With 51 Astor, Noho Takes Spotlight
Jotham Sederstrom Oct. 16, 2012, 7:30 a.m.
Noho is finally turning into a swan.
Being seen as an attractive destination is a drastic change for a neighborhood that was described as the “ugly stepsister of Soho” in a Wall Street Journal article just two years ago. Likewise, many New Yorkers saw it as the small neighborhood that was looking for some way of differentiating itself from its sister to the south.
But the area might have just found what it’s been looking for with 51 Astor Place, the 430,000-square-foot granite-and-glass office tower now under construction. Once completed, the building will provide “infrastructure for companies that you can’t find in many other places in New York City—let alone this neighborhood,” said Paul Glickman of Jones Lang LaSalle, who is working as a leasing agent at 51 Astor, a development project spearheaded by Edward J. Minskoff Equities .
It’s all part of the big draw of the neighborhood, its proximity to young entrepreneurs, Mr. Glickman told The Commercial Observer.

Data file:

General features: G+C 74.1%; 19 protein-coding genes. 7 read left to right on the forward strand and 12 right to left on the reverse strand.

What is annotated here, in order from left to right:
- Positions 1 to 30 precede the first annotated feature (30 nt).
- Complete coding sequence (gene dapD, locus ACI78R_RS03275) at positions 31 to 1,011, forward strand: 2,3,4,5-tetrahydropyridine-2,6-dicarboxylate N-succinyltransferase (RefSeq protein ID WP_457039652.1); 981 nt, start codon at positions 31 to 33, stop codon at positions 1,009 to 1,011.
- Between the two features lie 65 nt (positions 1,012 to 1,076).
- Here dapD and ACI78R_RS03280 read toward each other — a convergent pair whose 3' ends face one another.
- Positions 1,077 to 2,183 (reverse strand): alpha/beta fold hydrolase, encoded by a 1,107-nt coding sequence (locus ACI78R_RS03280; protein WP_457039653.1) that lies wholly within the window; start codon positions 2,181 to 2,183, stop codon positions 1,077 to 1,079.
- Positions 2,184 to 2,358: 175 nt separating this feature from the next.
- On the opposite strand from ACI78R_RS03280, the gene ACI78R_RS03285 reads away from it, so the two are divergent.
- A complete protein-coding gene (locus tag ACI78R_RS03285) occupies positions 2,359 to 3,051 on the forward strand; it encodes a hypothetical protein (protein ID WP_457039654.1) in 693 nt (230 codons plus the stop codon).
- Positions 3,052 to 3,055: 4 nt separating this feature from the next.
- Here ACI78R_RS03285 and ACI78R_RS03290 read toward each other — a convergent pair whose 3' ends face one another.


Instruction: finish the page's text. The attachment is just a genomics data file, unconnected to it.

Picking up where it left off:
“You have access to 35,000 students, Cooper Union and NYU within two to three blocks,” said Mr. Glickman, adding that tech and media firms have shown the most interest in the building. “It’s all about finding that intellectual capital, and being part of the other creative companies in the area and that 24/7 vibe.”
Greenwich Village will continue to draw that interest as well, as NYU’s plans to create new classrooms, dorms and other facilities in the neighborhood were given a green light by the City Council.
With the smallest number of buildings offering commercial space in Midtown South—just 36, according to data from Cushman & Wakefield—there is just a little more than 4.5 million square feet of total inventory in Noho and Greenwich Village. But the area has seen an uptick in available space—a little more than 507,000 square feet is currently available, an increase of more than 38 percent from last year. It also sports an 11.1 percent vacancy rate, an increase of 3.1 percentage points from last year.
But perhaps the biggest draw for companies in upcoming months is the hope that they could become a bellwether tenant for the neighborhood, Mr. Glickman explained.
“Whatever tenant moves into this building can brand the Astor Place area, like Google branded its neighborhood and AOL branded Columbus Circle,” said Mr. Glickman, who said that his team is marketing the upper floors of the tower, each of around 25,000square feet.
“It goes way beyond just having a name on a building.”
No new tenant showcases the rebuilding of the area more than MakerBot Industries, a manufacturer of 3D printers that creates sculptures and art out of simple blocks of plastic.
Indeed, the company recently opened a retail storefront at 298 Mulberry Street. —Ian Thomas